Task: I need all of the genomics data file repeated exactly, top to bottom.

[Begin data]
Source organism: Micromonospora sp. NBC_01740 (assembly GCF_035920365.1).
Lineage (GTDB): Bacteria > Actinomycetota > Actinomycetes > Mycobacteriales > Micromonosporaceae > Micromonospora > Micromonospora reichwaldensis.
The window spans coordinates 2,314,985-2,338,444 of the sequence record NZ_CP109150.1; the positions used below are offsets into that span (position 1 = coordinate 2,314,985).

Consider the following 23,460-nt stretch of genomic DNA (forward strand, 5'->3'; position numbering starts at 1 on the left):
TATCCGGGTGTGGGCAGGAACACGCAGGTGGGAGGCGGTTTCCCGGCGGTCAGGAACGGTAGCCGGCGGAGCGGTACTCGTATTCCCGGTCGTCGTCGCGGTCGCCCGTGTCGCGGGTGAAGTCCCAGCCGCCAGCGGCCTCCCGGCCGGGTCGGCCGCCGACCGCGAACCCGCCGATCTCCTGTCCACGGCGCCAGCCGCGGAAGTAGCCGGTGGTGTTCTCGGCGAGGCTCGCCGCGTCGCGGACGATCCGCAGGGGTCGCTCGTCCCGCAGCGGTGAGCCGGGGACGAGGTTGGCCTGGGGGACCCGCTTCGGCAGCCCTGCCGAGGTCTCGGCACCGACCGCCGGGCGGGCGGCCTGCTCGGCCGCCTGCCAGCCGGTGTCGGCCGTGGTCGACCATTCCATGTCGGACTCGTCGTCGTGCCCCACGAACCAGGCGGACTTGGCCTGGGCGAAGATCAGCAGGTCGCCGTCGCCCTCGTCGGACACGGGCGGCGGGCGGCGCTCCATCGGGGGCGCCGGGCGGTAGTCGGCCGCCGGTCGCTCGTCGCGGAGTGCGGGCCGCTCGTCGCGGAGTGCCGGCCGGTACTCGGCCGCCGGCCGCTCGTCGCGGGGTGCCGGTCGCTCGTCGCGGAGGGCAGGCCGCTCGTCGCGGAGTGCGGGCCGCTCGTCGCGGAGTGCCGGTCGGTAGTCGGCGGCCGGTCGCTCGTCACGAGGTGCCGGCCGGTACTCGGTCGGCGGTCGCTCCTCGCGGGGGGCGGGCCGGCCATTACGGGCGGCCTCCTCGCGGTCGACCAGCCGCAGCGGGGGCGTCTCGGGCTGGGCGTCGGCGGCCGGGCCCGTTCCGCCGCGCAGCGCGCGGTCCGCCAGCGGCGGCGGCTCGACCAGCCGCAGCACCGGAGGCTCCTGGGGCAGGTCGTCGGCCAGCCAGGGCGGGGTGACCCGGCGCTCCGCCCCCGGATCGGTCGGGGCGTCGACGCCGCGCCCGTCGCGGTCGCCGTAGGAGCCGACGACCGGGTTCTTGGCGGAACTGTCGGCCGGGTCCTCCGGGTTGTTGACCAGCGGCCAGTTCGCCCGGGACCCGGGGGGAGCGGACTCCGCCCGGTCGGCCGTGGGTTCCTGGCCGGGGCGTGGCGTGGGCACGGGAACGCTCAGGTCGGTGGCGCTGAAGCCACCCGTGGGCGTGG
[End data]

Source organism: Micromonospora sp. NBC_01740 (assembly GCF_035920365.1).
Lineage (GTDB): Bacteria > Actinomycetota > Actinomycetes > Mycobacteriales > Micromonosporaceae > Micromonospora > Micromonospora reichwaldensis.
The window spans coordinates 2,314,985-2,338,444 of the sequence record NZ_CP109150.1; the positions used below are offsets into that span (position 1 = coordinate 2,314,985).

Consider the following 23,460-nt stretch of genomic DNA (forward strand, 5'->3'; position numbering starts at 1 on the left):
TATCCGGGTGTGGGCAGGAACACGCAGGTGGGAGGCGGTTTCCCGGCGGTCAGGAACGGTAGCCGGCGGAGCGGTACTCGTATTCCCGGTCGTCGTCGCGGTCGCCCGTGTCGCGGGTGAAGTCCCAGCCGCCAGCGGCCTCCCGGCCGGGTCGGCCGCCGACCGCGAACCCGCCGATCTCCTGTCCACGGCGCCAGCCGCGGAAGTAGCCGGTGGTGTTCTCGGCGAGGCTCGCCGCGTCGCGGACGATCCGCAGGGGTCGCTCGTCCCGCAGCGGTGAGCCGGGGACGAGGTTGGCCTGGGGGACCCGCTTCGGCAGCCCTGCCGAGGTCTCGGCACCGACCGCCGGGCGGGCGGCCTGCTCGGCCGCCTGCCAGCCGGTGTCGGCCGTGGTCGACCATTCCATGTCGGACTCGTCGTCGTGCCCCACGAACCAGGCGGACTTGGCCTGGGCGAAGATCAGCAGGTCGCCGTCGCCCTCGTCGGACACGGGCGGCGGGCGGCGCTCCATCGGGGGCGCCGGGCGGTAGTCGGCCGCCGGTCGCTCGTCGCGGAGTGCGGGCCGCTCGTCGCGGAGTGCCGGCCGGTACTCGGCCGCCGGCCGCTCGTCGCGGGGTGCCGGTCGCTCGTCGCGGAGGGCAGGCCGCTCGTCGCGGAGTGCGGGCCGCTCGTCGCGGAGTGCCGGTCGGTAGTCGGCGGCCGGTCGCTCGTCACGAGGTGCCGGCCGGTACTCGGTCGGCGGTCGCTCCTCGCGGGGGGCGGGCCGGCCATTACGGGCGGCCTCCTCGCGGTCGACCAGCCGCAGCGGGGGCGTCTCGGGCTGGGCGTCGGCGGCCGGGCCCGTTCCGCCGCGCAGCGCGCGGTCCGCCAGCGGCGGCGGCTCGACCAGCCGCAGCACCGGAGGCTCCTGGGGCAGGTCGTCGGCCAGCCAGGGCGGGGTGACCCGGCGCTCCGCCCCCGGATCGGTCGGGGCGTCGACGCCGCGCCCGTCGCGGTCGCCGTAGGAGCCGACGACCGGGTTCTTGGCGGAACTGTCGGCCGGGTCCTCCGGGTTGTTGACCAGCGGCCAGTTCGCCCGGGACCCGGGGGGAGCGGACTCCGCCCGGTCGGCCGTGGGTTCCTGGCCGGGGCGTGGCGTGGGCACGGGAACGCTCAGGTCGGTGGCGCTGAAGCCACCCGTGGGCGTGG